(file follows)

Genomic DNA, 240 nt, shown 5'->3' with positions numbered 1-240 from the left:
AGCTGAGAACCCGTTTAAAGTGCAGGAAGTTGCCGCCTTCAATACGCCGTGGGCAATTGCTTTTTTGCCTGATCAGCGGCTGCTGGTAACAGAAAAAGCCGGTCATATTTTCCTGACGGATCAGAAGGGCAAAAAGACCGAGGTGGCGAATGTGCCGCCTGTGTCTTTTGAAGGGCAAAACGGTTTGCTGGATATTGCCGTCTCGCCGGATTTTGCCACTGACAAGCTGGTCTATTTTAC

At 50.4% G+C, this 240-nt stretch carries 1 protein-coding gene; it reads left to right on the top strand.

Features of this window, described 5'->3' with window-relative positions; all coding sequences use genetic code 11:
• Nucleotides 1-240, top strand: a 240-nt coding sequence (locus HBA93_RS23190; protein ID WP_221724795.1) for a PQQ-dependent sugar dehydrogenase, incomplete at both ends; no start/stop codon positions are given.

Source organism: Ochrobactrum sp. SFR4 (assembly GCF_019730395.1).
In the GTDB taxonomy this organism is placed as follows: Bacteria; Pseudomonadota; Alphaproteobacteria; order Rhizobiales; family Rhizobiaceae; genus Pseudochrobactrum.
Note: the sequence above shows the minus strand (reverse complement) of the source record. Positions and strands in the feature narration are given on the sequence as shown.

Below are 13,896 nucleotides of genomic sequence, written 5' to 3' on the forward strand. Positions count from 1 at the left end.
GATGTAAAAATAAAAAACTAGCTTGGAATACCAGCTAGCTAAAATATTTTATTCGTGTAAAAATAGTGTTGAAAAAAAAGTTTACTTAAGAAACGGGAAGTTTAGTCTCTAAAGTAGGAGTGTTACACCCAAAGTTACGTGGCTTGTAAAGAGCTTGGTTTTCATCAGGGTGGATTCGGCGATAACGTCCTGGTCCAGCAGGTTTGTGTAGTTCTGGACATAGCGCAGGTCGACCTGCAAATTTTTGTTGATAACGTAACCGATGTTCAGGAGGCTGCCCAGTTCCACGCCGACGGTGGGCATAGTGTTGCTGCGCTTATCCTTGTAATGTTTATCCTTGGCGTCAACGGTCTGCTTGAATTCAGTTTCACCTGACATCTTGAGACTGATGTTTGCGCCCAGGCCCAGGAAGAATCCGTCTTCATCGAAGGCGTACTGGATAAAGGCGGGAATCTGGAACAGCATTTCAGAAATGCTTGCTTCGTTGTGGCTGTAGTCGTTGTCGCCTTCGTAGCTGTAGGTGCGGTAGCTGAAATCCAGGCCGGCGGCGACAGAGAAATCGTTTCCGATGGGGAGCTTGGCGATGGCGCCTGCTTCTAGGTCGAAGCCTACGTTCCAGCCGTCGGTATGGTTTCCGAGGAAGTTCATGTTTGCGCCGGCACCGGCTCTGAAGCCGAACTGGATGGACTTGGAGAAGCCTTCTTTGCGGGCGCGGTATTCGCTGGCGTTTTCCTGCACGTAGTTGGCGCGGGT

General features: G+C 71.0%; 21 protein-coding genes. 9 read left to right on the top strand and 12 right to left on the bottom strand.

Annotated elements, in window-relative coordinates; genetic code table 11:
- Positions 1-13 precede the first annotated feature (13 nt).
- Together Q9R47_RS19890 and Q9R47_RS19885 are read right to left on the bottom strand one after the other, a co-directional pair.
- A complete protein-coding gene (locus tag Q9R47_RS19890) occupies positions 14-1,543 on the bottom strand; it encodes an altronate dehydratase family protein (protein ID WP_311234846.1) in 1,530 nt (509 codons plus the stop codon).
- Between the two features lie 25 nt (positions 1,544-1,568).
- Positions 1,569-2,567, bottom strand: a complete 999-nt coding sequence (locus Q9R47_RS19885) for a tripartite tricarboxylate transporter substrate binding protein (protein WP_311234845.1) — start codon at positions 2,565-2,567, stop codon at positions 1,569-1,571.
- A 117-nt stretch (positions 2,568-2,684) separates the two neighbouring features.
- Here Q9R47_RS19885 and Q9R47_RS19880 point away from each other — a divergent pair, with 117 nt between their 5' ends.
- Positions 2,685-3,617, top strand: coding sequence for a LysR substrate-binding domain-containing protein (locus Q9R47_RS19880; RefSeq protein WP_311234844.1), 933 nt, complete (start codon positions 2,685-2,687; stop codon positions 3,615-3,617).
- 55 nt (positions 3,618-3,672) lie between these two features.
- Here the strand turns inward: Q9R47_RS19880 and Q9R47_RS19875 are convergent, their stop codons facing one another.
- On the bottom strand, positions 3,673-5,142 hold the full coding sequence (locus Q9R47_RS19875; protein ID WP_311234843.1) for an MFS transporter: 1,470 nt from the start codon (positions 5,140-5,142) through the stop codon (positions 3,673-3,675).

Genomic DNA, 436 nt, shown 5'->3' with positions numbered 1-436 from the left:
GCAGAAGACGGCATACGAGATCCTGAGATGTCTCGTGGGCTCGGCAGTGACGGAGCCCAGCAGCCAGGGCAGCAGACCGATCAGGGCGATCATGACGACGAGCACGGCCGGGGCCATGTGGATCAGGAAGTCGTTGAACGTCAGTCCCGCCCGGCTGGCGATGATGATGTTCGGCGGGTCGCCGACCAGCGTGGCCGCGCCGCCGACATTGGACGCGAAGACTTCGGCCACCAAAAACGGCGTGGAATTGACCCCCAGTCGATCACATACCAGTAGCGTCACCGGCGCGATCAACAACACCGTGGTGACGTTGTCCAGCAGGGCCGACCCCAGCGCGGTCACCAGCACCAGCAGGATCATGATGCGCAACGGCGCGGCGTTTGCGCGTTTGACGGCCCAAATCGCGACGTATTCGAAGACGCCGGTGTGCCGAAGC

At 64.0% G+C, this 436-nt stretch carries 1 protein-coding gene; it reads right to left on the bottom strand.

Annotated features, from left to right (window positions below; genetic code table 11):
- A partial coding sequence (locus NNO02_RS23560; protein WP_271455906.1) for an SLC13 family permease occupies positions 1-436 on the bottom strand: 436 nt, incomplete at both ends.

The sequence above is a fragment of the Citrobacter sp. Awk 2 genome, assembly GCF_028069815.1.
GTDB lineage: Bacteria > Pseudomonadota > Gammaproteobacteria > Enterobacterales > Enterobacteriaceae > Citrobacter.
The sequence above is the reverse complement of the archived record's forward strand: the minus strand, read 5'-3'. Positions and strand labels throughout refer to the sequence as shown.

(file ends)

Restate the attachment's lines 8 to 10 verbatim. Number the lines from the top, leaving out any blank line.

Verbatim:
Note: the sequence above shows the minus strand (reverse complement) of the source record. Positions and strands in the feature narration are given on the sequence as shown.

Below are 13,896 nucleotides of genomic sequence, written 5' to 3' on the forward strand. Positions count from 1 at the left end.
GATGTAAAAATAAAAAACTAGCTTGGAATACCAGCTAGCTAAAATATTTTATTCGTGTAAAAATAGTGTTGAAAAAAAAGTTTACTTAAGAAACGGGAAGTTTAGTCTCTAAAGTAGGAGTGTTACACCCAAAGTTACGTGGCTTGTAAAGAGCTTGGTTTTCATCAGGGTGGATTCGGCGATAACGTCCTGGTCCAGCAGGTTTGTGTAGTTCTGGACATAGCGCAGGTCGACCTGCAAATTTTTGTTGATAACGTAACCGATGTTCAGGAGGCTGCCCAGTTCCACGCCGACGGTGGGCATAGTGTTGCTGCGCTTATCCTTGTAATGTTTATCCTTGGCGTCAACGGTCTGCTTGAATTCAGTTTCACCTGACATCTTGAGACTGATGTTTGCGCCCAGGCCCAGGAAGAATCCGTCTTCATCGAAGGCGTACTGGATAAAGGCGGGAATCTGGAACAGCATTTCAGAAATGCTTGCTTCGTTGTGGCTGTAGTCGTTGTCGCCTTCGTAGCTGTAGGTGCGGTAGCTGAAATCCAGGCCGGCGGCGACAGAGAAATCGTTTCCGATGGGGAGCTTGGCGATGGCGCCTGCTTCTAGGTCGAAGCCTACGTTCCAGCCGTCGGTATGGTTTCCGAGGAAGTTCATGTTTGCGCCGGCACCGGCTCTGAAGCCGAACTGGATGGACTTGGAGAAGCCTTCTTTGCGGGCGCGGTATTCGCTGGCGTTTTCCTGCACGTAGTTGGCGCGGGT